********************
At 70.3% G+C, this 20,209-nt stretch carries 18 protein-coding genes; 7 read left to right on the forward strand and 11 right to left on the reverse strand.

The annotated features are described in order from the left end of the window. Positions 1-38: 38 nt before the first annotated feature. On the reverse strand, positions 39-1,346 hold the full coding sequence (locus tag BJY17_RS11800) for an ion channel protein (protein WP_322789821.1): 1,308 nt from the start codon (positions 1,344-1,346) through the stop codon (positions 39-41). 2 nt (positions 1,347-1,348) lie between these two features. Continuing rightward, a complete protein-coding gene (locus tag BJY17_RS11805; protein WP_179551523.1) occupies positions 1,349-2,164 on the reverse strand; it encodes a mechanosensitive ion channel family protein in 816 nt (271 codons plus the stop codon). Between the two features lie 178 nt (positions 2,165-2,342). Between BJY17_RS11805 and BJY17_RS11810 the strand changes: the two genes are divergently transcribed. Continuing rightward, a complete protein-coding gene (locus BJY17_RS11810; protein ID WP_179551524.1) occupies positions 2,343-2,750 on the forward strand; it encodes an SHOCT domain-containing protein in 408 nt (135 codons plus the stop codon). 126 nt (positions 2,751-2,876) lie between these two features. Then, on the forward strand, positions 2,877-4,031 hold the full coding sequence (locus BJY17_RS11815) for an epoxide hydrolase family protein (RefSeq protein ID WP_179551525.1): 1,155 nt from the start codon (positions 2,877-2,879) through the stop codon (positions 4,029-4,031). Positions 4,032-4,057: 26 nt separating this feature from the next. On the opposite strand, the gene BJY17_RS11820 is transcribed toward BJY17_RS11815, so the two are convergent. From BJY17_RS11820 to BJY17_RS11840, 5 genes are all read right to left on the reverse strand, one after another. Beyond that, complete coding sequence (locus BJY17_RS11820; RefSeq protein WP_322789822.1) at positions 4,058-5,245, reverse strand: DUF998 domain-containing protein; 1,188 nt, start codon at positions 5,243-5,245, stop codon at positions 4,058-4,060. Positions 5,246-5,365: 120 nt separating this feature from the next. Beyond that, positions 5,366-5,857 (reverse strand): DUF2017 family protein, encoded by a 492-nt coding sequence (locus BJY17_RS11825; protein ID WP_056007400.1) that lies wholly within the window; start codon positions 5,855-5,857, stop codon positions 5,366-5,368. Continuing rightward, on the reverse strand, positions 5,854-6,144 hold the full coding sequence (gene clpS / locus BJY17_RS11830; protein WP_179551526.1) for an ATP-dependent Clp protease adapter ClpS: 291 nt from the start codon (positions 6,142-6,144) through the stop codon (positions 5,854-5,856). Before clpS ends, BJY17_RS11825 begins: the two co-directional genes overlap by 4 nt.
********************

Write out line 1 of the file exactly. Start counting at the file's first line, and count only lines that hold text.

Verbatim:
At 70.3% G+C, this 20,209-nt stretch carries 18 protein-coding genes; 7 read left to right on the forward strand and 11 right to left on the reverse strand.